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The Daily Cardinal Est. 1892
Wednesday, April 17, 2024

UW System, state reps fight for aid increase

A group of state legislators and student representatives from the United Council of University of Wisconsin Students Inc. rallied together at Memorial Union Wednesday to bring attention to Assembly Bill 194, legislation that would increase financial aid at the same level as tuition increases. 

 

 

 

Other conferences occurred in various parts of the state, where students from other UW System schools, including Oshkosh and LaCrosse, participated. 

 

 

 

State Reps. Spencer Black, D-Madison, and John Richards, D-Milwaukee, joined UW-Madison student representatives at the press conference.  

 

 

 

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'Already the average student's debt burden is $16,000. That is going to grow,' Black said. 

 

 

 

The United Council is a student association for the entire UW System. 

 

 

 

Black said Assembly democrats will be making a motion on the floor to pass AB 194 today.  

 

 

 

He also said Assembly republicans 'have refused to hear' the bill. 

 

 

 

Black said he thinks democrats will have the support for the bill if the republicans 'have guts' and 'vote their conscience.' 

 

 

 

According to the Wisconsin Department of Administration's fiscal estimates, AB 194 involves a substantial increase in funding. The Lawton Minority Grant would cost $26,380 for every 1 percent increase in tuition. Additionally, the Wisconsin Tuition and Wisconsin Higher Education Grants would cost $39,938,900.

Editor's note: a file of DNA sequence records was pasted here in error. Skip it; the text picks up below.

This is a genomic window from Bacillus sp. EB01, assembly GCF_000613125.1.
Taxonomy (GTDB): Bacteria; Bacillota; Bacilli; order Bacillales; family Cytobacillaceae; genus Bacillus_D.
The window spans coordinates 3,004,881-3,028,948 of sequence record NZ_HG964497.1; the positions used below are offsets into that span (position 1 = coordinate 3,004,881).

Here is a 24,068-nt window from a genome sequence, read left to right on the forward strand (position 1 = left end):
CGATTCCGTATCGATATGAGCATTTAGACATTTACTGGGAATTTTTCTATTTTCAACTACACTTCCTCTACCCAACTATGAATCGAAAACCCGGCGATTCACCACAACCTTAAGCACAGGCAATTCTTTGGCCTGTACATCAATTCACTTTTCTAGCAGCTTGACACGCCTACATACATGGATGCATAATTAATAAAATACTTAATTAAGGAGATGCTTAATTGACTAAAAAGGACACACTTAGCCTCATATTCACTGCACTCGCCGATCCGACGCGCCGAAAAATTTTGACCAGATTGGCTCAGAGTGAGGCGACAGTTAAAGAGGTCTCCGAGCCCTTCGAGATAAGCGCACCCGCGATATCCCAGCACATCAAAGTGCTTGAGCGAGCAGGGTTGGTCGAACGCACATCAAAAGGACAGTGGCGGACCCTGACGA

Matt Fargen, United Council president, said UW-Madison needs to 'convince the legislature that it is a wise investment.' 

 

 

 

'We're here today to ask that education remains affordable,' he said. 'Now is the time to ask the people we elected for accountability.' 

 

 

 

He said Wisconsin should invest in education, rather than spend money incarcerating criminals. According to Fargen, student aid is now composed of 70 percent loans and 30 percent grants. 

 

 

 

'The real issue that we have here is that students are graduating with a mortgage,' he said. 

 

 

 

Craig Trost, United Council legislative affairs director, said he knows taking money from an already tight state budget will be difficult. 

 

 

 

'There is a $10 return on [taxpayers'] investment for every dollar the state government spends [in the UW],' Trost said.  

 

 

 

Richards said AB 194 is needed 'at a time when tuition is crazy, and financial aid is being ladled out in little spoonfuls.' He said UW-Milwaukee has experienced a 70 percent increase in tuition over the past 10 years, but only a 28 percent increase in financial aid. 

 

 

 

A UW-Milwaukee student said her campus strongly supported the bill. 

 

 

 

'The future and progress of our state [depends on making education affordable],' she said.

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